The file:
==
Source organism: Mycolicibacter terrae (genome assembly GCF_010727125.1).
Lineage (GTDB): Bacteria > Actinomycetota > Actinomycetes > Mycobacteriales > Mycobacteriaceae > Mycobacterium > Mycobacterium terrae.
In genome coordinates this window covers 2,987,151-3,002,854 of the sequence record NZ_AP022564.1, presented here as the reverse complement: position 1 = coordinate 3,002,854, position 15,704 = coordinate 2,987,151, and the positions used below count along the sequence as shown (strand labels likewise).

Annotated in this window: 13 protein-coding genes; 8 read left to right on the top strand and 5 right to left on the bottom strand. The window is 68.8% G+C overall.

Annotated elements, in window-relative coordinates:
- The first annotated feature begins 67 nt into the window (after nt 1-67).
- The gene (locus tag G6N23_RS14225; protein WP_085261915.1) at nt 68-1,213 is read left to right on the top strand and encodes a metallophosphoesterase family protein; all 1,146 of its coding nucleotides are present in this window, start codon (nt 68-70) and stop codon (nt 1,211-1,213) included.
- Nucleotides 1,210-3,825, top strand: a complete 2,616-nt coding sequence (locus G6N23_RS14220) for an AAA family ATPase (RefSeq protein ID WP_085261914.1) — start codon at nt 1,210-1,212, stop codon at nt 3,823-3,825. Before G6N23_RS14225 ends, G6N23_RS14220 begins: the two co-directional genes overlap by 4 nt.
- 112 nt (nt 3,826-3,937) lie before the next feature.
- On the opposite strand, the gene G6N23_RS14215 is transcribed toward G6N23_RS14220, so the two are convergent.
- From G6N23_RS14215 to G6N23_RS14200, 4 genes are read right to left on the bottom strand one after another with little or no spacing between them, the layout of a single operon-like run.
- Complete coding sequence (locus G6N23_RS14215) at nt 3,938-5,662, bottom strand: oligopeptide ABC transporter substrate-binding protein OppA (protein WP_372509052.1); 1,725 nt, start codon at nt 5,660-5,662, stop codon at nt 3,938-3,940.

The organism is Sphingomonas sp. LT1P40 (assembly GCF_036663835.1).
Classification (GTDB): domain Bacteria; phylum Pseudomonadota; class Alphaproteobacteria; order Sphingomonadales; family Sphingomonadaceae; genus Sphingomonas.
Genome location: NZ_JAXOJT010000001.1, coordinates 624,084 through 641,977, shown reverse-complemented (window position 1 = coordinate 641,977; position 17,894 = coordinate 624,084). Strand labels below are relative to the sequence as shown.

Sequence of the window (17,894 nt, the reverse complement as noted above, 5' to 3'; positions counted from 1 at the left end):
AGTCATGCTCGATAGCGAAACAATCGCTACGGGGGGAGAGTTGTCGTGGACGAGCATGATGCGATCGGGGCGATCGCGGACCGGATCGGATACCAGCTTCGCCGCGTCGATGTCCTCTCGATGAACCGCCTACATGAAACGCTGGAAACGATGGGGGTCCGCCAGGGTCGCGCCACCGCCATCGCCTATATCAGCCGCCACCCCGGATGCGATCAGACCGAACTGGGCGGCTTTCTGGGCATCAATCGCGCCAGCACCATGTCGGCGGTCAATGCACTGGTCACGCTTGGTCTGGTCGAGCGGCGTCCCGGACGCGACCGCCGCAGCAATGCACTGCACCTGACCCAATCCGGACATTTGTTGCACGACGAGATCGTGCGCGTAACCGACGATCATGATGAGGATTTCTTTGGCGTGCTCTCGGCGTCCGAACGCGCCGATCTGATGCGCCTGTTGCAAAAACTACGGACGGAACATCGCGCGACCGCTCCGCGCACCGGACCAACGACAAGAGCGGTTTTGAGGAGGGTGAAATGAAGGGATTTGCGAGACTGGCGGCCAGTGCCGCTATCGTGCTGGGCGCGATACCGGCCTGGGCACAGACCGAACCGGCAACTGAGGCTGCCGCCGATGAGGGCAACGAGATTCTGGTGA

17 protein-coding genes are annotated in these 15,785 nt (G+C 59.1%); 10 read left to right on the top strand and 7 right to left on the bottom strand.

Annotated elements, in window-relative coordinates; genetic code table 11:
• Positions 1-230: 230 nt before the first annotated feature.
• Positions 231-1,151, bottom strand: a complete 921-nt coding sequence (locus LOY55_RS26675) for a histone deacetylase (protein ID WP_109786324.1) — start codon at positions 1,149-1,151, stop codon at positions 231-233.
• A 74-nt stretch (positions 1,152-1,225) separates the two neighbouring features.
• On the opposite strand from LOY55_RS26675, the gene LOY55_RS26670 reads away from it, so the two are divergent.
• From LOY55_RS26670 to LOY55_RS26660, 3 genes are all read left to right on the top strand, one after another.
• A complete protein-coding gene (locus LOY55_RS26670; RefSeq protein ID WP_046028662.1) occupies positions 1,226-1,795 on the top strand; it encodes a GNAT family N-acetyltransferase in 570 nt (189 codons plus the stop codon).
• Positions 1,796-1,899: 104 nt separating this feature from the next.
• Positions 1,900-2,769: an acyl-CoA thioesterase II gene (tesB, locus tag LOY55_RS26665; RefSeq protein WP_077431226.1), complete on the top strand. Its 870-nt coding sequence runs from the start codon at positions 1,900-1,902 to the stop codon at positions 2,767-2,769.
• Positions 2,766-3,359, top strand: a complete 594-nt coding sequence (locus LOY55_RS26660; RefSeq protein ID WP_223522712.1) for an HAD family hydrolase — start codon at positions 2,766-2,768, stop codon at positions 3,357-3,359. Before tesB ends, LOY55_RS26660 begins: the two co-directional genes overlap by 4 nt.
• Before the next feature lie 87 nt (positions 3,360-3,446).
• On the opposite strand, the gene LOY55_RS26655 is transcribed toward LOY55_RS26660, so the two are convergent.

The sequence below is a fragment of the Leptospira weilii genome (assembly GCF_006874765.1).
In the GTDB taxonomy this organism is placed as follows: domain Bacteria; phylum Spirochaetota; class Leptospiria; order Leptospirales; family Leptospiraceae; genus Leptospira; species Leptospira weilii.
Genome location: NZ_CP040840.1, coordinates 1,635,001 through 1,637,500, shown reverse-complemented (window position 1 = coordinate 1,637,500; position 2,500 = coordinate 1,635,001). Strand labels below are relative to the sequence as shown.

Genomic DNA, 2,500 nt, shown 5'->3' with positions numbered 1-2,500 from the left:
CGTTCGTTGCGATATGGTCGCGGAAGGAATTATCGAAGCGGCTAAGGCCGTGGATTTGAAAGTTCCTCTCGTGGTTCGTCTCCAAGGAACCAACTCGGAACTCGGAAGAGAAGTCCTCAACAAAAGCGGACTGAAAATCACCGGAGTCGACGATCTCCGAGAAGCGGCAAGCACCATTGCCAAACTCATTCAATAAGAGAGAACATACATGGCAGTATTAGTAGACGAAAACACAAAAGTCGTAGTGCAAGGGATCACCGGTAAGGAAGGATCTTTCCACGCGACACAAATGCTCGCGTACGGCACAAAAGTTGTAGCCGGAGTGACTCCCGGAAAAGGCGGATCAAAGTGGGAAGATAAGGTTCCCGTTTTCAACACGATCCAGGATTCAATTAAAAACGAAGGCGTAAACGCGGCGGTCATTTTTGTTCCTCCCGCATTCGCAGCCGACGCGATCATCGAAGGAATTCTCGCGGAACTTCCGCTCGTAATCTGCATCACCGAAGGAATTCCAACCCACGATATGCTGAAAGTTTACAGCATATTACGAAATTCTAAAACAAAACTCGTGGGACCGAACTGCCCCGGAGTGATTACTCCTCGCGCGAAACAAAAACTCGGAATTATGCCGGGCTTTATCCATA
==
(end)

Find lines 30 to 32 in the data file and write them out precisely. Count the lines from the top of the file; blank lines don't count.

• On the opposite strand, the gene LOY55_RS26655 is transcribed toward LOY55_RS26660, so the two are convergent.

The sequence below is a fragment of the Leptospira weilii genome (assembly GCF_006874765.1).
In the GTDB taxonomy this organism is placed as follows: domain Bacteria; phylum Spirochaetota; class Leptospiria; order Leptospirales; family Leptospiraceae; genus Leptospira; species Leptospira weilii.